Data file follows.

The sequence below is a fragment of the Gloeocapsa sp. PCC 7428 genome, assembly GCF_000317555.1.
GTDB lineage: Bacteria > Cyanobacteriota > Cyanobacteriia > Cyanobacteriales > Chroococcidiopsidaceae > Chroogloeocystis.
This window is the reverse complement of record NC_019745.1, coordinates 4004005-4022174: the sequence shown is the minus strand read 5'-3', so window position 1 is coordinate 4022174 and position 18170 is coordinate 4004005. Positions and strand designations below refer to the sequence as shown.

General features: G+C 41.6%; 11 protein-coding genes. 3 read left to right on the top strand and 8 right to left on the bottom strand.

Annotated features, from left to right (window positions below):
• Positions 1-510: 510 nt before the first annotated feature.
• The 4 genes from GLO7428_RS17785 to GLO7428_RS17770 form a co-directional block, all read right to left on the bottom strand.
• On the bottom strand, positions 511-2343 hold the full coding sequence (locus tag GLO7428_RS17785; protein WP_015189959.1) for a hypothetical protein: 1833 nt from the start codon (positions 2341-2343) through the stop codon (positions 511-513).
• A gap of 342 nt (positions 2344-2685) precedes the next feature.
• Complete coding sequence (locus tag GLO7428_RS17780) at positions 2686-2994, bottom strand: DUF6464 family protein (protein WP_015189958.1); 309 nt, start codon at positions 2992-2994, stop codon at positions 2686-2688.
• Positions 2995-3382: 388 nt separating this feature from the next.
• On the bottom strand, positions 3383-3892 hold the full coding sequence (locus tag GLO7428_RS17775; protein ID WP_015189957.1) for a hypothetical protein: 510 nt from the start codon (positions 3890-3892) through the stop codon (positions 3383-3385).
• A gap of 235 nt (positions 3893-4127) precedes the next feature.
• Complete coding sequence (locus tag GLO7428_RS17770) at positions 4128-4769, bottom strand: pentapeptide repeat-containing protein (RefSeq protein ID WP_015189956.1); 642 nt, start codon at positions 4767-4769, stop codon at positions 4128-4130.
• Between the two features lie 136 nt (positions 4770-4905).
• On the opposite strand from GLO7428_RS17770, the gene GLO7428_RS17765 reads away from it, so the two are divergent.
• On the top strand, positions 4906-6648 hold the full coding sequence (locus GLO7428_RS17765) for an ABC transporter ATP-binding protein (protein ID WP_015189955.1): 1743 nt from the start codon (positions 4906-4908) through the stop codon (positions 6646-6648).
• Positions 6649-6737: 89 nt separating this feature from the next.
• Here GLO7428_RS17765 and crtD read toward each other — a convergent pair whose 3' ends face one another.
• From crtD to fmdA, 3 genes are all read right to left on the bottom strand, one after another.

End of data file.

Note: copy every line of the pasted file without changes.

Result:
The sequence below is a fragment of the Gloeocapsa sp. PCC 7428 genome, assembly GCF_000317555.1.
GTDB lineage: Bacteria > Cyanobacteriota > Cyanobacteriia > Cyanobacteriales > Chroococcidiopsidaceae > Chroogloeocystis.
This window is the reverse complement of record NC_019745.1, coordinates 4004005-4022174: the sequence shown is the minus strand read 5'-3', so window position 1 is coordinate 4022174 and position 18170 is coordinate 4004005. Positions and strand designations below refer to the sequence as shown.

General features: G+C 41.6%; 11 protein-coding genes. 3 read left to right on the top strand and 8 right to left on the bottom strand.

Annotated features, from left to right (window positions below):
• Positions 1-510: 510 nt before the first annotated feature.
• The 4 genes from GLO7428_RS17785 to GLO7428_RS17770 form a co-directional block, all read right to left on the bottom strand.
• On the bottom strand, positions 511-2343 hold the full coding sequence (locus tag GLO7428_RS17785; protein WP_015189959.1) for a hypothetical protein: 1833 nt from the start codon (positions 2341-2343) through the stop codon (positions 511-513).
• A gap of 342 nt (positions 2344-2685) precedes the next feature.
• Complete coding sequence (locus tag GLO7428_RS17780) at positions 2686-2994, bottom strand: DUF6464 family protein (protein WP_015189958.1); 309 nt, start codon at positions 2992-2994, stop codon at positions 2686-2688.
• Positions 2995-3382: 388 nt separating this feature from the next.
• On the bottom strand, positions 3383-3892 hold the full coding sequence (locus tag GLO7428_RS17775; protein ID WP_015189957.1) for a hypothetical protein: 510 nt from the start codon (positions 3890-3892) through the stop codon (positions 3383-3385).
• A gap of 235 nt (positions 3893-4127) precedes the next feature.
• Complete coding sequence (locus tag GLO7428_RS17770) at positions 4128-4769, bottom strand: pentapeptide repeat-containing protein (RefSeq protein ID WP_015189956.1); 642 nt, start codon at positions 4767-4769, stop codon at positions 4128-4130.
• Between the two features lie 136 nt (positions 4770-4905).
• On the opposite strand from GLO7428_RS17770, the gene GLO7428_RS17765 reads away from it, so the two are divergent.
• On the top strand, positions 4906-6648 hold the full coding sequence (locus GLO7428_RS17765) for an ABC transporter ATP-binding protein (protein ID WP_015189955.1): 1743 nt from the start codon (positions 4906-4908) through the stop codon (positions 6646-6648).
• Positions 6649-6737: 89 nt separating this feature from the next.
• Here GLO7428_RS17765 and crtD read toward each other — a convergent pair whose 3' ends face one another.
• From crtD to fmdA, 3 genes are all read right to left on the bottom strand, one after another.